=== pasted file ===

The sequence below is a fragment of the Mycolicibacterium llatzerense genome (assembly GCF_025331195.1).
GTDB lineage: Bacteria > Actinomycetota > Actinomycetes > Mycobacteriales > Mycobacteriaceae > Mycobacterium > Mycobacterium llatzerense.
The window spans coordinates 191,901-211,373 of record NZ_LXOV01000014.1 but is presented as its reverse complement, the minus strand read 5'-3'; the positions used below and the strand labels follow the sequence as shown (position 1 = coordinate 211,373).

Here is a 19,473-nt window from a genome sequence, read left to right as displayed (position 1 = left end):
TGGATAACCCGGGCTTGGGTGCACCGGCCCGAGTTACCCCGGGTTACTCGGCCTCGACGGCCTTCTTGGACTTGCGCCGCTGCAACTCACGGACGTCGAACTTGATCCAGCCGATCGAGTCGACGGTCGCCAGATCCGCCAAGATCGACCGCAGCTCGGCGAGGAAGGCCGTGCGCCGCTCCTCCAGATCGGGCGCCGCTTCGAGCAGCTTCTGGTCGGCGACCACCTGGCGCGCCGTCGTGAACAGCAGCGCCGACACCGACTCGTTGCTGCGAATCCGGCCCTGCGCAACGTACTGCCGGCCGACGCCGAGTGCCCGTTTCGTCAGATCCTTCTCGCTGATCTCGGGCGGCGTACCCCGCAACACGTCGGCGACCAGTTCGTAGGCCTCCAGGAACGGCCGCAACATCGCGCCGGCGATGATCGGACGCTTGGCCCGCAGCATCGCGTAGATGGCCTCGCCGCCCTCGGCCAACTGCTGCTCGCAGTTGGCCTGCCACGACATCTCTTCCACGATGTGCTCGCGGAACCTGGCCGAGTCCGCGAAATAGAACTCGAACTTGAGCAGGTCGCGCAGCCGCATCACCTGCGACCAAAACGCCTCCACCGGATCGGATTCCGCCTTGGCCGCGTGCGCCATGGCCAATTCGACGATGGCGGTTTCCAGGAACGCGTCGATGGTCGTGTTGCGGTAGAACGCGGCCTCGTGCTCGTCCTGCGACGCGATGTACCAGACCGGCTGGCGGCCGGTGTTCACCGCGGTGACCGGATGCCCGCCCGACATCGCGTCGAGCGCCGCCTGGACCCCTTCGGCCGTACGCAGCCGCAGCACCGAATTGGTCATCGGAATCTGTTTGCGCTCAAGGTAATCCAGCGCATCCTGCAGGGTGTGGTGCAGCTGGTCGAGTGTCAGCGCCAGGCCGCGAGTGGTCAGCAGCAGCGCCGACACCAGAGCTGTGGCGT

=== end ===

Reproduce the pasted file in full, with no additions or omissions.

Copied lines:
The sequence below is a fragment of the Mycolicibacterium llatzerense genome (assembly GCF_025331195.1).
GTDB lineage: Bacteria > Actinomycetota > Actinomycetes > Mycobacteriales > Mycobacteriaceae > Mycobacterium > Mycobacterium llatzerense.
The window spans coordinates 191,901-211,373 of record NZ_LXOV01000014.1 but is presented as its reverse complement, the minus strand read 5'-3'; the positions used below and the strand labels follow the sequence as shown (position 1 = coordinate 211,373).

Here is a 19,473-nt window from a genome sequence, read left to right as displayed (position 1 = left end):
TGGATAACCCGGGCTTGGGTGCACCGGCCCGAGTTACCCCGGGTTACTCGGCCTCGACGGCCTTCTTGGACTTGCGCCGCTGCAACTCACGGACGTCGAACTTGATCCAGCCGATCGAGTCGACGGTCGCCAGATCCGCCAAGATCGACCGCAGCTCGGCGAGGAAGGCCGTGCGCCGCTCCTCCAGATCGGGCGCCGCTTCGAGCAGCTTCTGGTCGGCGACCACCTGGCGCGCCGTCGTGAACAGCAGCGCCGACACCGACTCGTTGCTGCGAATCCGGCCCTGCGCAACGTACTGCCGGCCGACGCCGAGTGCCCGTTTCGTCAGATCCTTCTCGCTGATCTCGGGCGGCGTACCCCGCAACACGTCGGCGACCAGTTCGTAGGCCTCCAGGAACGGCCGCAACATCGCGCCGGCGATGATCGGACGCTTGGCCCGCAGCATCGCGTAGATGGCCTCGCCGCCCTCGGCCAACTGCTGCTCGCAGTTGGCCTGCCACGACATCTCTTCCACGATGTGCTCGCGGAACCTGGCCGAGTCCGCGAAATAGAACTCGAACTTGAGCAGGTCGCGCAGCCGCATCACCTGCGACCAAAACGCCTCCACCGGATCGGATTCCGCCTTGGCCGCGTGCGCCATGGCCAATTCGACGATGGCGGTTTCCAGGAACGCGTCGATGGTCGTGTTGCGGTAGAACGCGGCCTCGTGCTCGTCCTGCGACGCGATGTACCAGACCGGCTGGCGGCCGGTGTTCACCGCGGTGACCGGATGCCCGCCCGACATCGCGTCGAGCGCCGCCTGGACCCCTTCGGCCGTACGCAGCCGCAGCACCGAATTGGTCATCGGAATCTGTTTGCGCTCAAGGTAATCCAGCGCATCCTGCAGGGTGTGGTGCAGCTGGTCGAGTGTCAGCGCCAGGCCGCGAGTGGTCAGCAGCAGCGCCGACACCAGAGCTGTGGCGT